U.K. - Urgent warning over cuts threat to libraries in unprecedented joint initiative 

#1 Digital Projects (collaborative and otherwise):
As the world gains momentum in placing information about its cultural heritage resources online, news came out regularly about newly available access to materials. Our accomplishments in this area will be long-lasting, inviting this news to take our number one slot and edging out the hopefully relatively short-lived economic woes. Kudos to my colleagues for embracing the digital revolution and striving to improve access to materials despite the rough economy. The links to your achievements are too numerous to include here.

Monday, December 27, 2010

ArchivesInfo Year in Review

The last week in December provides a perfect opportunity for review of the past year. In a way, this post falls under the heading of "shameless self-promotion," but I hope that you will bear with me and take interest in our cultural heritage work. You may find something here that encourages you to participate in our efforts or inspires you to take a harder look at your own community documentation efforts.

For ten years, ArchivesInfo has worked to promote archives management to ensure that community history is documented, preserved, promoted, and made accessible. My consulting work has aimed to preserve cultural knowledge through the building of strong collections that help tell the story of a community's past to guide its future. An important part of the ArchivesInfo mission has always been to secure cultural heritage by encouraging collaboration among cultural heritage professionals.  However, professionals are discovering that serious work with the public will help to ensure stronger archives programs and better documentation of society. We are realizing that archivists not only have a lot to share with the public, but that the public can share a lot with us.  It has been my goal this year to strengthen that public bond.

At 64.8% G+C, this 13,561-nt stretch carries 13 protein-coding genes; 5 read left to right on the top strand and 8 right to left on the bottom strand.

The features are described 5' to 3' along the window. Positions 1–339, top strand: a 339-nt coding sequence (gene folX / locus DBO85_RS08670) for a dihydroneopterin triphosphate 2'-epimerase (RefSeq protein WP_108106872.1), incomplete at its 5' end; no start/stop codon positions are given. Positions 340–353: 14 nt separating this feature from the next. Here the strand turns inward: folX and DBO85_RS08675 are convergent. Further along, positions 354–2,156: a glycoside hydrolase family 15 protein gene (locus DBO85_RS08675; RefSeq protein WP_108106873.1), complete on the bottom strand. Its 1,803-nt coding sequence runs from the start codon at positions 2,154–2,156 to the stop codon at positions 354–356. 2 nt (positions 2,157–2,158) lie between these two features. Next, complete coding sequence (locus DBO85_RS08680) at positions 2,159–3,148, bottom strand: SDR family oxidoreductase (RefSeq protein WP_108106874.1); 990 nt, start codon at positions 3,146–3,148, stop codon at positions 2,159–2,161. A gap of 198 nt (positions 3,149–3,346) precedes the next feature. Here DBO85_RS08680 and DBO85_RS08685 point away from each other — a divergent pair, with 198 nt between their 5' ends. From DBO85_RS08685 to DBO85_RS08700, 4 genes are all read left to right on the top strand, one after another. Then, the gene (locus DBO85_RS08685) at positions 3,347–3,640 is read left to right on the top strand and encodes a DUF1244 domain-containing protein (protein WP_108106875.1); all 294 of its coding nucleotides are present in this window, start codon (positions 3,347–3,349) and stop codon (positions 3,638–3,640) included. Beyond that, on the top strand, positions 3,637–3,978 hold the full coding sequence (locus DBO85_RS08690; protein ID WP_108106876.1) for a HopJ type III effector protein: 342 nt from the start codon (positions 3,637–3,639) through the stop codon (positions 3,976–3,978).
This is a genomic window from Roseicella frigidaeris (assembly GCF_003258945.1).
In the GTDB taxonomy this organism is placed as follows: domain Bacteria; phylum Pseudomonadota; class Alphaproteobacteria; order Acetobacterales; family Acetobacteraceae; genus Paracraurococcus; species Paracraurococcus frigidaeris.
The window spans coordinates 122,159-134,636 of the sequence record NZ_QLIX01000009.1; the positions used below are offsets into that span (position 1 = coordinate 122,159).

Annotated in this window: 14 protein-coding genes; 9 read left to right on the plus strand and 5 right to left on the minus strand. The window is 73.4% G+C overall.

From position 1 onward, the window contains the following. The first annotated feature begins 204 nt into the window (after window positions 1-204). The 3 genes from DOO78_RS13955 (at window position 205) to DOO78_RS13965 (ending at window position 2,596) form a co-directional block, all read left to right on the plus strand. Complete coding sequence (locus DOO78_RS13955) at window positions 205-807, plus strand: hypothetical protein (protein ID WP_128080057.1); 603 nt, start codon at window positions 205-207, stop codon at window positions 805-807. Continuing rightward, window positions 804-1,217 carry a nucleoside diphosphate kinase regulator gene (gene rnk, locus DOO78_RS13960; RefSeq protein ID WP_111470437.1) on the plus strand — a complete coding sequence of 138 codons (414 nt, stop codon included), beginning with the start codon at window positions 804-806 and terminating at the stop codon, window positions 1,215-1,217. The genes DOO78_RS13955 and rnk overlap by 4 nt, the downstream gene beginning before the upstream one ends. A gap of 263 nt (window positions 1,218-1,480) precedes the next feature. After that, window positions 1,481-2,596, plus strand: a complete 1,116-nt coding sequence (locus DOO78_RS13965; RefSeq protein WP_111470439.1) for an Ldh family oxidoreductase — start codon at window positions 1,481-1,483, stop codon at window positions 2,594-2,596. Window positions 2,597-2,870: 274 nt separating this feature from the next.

Once focused primarily on helping museums, libraries, archives and varied institutional collections, this past year ArchivesInfo has reached out to individuals with personal papers in their homes. This effort is an outgrowth of our "Preserving Memories" program, which has run for many years to provide information  about protecting family archives. The decision to reach out more directly to individuals is also a result of the publication this year of my book "Cultural Heritage Collaborators:  A Manual for Community Documentation," which describes methods for working together to preserve local culture and my new program "Life in Context: Telling Your Story," which I am running collaboratively with organizing guru Sue West of Space4U organizing.

1. I joined Twitter in 2009 (I think), but began tweeting in earnest under @archivesinfo this past year. My tweets cite interesting news in the  museum, archives and library fields with emphasis on preserving our cultural heritage and collaborative projects. Through Twitter, I have met many professionals around the world in related fields from oral history to archaeology. I have also met many people in seemingly unrelated fields, such as mathematics, who have demonstrated an interest in preserving cultural heritage. It perhaps has been my biggest pleasure to meet individuals interested in preserving their local and family history. I am honored to be told by some that they have learned much about archives from my tweets.

2. This year, ArchivesInfo also established a Facebook site. The ArchivesInfo web site has existed for a decade and has tried to include information that helps people with their archives management needs through a regularly updated list of helpful web sites, a newsletter, and other information laden pages. Facebook has given me the opportunity to try to create more of a back-and forth dialogue with an audience. In addition to the ArchivesInfo page, I maintain a page called Cross-Professional Collaboration in Museums, Libraries and Archives and a brand new page called "Life in Context: Telling Your Stories."